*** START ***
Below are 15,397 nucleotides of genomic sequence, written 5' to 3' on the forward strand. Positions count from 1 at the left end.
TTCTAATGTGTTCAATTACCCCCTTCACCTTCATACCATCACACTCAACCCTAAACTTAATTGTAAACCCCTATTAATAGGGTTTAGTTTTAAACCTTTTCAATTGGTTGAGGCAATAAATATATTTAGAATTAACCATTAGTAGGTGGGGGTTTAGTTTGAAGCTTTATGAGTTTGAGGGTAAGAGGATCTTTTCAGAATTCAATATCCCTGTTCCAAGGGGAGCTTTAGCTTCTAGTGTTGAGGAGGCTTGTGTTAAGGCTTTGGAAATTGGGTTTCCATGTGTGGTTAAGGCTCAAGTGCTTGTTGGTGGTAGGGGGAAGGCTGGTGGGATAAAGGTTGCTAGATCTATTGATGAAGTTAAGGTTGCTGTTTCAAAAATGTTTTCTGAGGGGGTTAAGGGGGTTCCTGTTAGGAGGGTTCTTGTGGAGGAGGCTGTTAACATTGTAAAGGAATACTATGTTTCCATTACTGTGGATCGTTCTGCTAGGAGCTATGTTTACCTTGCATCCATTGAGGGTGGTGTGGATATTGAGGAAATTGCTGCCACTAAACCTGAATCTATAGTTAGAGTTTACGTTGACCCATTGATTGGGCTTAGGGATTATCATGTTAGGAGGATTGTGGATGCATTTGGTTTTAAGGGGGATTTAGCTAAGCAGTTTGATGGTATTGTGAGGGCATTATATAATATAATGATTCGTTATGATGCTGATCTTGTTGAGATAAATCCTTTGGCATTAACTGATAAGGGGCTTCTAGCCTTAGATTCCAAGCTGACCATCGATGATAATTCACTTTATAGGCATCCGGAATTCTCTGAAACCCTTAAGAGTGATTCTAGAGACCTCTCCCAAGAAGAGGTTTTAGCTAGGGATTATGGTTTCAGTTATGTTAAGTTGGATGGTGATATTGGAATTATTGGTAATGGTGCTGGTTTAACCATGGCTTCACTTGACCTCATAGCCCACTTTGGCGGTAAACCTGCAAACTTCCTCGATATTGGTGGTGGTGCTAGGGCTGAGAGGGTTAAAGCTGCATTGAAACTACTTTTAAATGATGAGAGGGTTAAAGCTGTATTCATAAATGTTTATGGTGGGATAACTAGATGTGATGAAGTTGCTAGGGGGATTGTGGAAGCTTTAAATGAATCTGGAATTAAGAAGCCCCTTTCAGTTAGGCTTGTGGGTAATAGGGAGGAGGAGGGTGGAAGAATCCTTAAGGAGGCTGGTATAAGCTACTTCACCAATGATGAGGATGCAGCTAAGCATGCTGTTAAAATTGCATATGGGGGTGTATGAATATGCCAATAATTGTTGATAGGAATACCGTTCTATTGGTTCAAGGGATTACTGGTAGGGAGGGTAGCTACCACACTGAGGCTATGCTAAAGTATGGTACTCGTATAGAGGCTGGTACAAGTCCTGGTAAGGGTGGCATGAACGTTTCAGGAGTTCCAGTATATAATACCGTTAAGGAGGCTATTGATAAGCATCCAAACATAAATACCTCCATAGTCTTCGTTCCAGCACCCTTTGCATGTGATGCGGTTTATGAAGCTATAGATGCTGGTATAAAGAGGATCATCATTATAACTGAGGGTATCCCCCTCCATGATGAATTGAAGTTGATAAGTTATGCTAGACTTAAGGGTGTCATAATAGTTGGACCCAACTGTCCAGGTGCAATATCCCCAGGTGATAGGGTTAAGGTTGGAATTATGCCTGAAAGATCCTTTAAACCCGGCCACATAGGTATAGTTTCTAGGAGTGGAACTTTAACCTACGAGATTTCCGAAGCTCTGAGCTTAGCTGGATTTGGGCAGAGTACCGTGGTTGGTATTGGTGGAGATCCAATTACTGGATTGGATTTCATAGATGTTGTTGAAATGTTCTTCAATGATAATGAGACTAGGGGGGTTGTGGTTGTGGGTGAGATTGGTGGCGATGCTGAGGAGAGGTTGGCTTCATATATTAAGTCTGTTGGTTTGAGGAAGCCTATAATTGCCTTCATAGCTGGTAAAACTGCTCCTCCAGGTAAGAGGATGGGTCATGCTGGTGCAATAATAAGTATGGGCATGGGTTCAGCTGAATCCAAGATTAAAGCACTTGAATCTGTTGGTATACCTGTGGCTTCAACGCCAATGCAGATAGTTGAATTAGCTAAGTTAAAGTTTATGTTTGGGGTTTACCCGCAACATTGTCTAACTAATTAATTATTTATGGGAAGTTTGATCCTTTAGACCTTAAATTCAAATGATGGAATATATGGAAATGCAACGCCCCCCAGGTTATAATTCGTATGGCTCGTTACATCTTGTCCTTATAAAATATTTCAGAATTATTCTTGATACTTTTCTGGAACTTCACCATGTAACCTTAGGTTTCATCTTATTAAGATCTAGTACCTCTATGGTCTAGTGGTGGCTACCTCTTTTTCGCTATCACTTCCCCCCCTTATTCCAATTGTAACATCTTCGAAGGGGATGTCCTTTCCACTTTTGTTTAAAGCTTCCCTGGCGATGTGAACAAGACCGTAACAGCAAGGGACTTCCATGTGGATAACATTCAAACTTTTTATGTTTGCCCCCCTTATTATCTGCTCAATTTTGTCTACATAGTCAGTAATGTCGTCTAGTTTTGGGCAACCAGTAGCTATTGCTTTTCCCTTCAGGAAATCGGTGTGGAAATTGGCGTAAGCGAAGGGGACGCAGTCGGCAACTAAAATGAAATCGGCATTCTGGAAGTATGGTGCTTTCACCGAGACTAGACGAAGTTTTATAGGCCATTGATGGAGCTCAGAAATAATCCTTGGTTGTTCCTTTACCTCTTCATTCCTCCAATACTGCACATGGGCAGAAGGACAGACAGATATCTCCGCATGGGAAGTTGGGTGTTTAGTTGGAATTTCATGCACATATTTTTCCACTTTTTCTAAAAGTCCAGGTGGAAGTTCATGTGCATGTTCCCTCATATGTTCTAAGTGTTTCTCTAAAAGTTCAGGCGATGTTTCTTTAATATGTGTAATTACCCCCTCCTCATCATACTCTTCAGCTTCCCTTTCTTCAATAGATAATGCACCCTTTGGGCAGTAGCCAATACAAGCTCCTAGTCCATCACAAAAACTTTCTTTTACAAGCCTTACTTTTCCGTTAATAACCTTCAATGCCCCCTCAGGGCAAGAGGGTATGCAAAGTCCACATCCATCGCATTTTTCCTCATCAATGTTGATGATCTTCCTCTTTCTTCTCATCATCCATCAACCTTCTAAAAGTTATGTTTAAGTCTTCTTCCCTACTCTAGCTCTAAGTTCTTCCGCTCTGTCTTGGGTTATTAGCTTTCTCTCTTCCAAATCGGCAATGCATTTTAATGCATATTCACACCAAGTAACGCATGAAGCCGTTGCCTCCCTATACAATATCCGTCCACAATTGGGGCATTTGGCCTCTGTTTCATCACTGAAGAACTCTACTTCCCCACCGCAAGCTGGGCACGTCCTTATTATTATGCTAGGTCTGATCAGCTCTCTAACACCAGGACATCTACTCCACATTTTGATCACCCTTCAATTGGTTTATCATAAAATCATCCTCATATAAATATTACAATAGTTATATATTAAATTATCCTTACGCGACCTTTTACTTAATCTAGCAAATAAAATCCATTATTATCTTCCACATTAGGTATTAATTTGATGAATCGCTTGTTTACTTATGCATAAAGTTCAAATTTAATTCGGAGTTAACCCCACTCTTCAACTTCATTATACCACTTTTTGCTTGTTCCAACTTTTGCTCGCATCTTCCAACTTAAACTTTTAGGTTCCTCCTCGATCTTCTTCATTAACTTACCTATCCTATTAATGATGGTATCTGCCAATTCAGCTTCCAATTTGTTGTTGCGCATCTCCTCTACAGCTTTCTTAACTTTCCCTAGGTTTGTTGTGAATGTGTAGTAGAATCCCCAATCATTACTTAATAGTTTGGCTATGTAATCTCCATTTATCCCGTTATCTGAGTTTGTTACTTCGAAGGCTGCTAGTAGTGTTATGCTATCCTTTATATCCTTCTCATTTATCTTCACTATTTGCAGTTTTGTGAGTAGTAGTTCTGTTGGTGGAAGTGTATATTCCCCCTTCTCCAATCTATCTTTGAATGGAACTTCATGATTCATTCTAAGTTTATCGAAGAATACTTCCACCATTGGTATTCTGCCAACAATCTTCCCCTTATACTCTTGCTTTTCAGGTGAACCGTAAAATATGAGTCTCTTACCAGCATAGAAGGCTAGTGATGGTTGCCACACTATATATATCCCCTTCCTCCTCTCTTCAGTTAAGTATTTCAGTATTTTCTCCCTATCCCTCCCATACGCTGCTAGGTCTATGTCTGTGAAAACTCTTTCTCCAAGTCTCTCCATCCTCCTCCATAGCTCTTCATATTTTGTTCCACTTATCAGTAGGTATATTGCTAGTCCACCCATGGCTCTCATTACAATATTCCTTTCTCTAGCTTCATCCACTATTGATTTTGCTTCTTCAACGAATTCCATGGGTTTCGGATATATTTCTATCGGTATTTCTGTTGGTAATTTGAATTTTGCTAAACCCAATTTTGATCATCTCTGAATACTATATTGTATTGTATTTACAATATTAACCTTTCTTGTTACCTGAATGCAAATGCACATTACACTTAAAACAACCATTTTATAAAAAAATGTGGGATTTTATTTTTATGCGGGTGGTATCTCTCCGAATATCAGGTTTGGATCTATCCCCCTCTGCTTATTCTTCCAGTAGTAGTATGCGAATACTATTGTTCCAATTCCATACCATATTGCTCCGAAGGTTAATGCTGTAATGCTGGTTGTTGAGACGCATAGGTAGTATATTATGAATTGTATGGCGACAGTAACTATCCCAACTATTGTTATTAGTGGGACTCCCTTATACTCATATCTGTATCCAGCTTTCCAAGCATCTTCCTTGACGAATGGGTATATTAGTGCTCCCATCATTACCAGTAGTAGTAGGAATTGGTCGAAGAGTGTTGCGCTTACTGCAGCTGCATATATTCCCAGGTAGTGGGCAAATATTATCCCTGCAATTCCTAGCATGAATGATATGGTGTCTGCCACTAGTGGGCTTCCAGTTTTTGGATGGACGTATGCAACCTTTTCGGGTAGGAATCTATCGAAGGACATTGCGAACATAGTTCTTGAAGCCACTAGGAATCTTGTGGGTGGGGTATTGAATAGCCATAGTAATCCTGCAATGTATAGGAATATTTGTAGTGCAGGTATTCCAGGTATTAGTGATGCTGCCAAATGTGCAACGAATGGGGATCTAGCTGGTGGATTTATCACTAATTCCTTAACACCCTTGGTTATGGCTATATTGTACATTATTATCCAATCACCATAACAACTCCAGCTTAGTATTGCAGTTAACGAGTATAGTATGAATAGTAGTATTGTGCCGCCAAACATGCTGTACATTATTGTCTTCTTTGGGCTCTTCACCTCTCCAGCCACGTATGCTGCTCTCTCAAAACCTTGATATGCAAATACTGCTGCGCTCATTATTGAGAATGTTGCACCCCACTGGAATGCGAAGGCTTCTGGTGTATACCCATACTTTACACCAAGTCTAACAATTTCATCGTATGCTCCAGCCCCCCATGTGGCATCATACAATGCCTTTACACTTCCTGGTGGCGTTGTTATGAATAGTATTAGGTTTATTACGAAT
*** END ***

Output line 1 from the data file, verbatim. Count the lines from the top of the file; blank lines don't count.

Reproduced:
Below are 15,397 nucleotides of genomic sequence, written 5' to 3' on the forward strand. Positions count from 1 at the left end.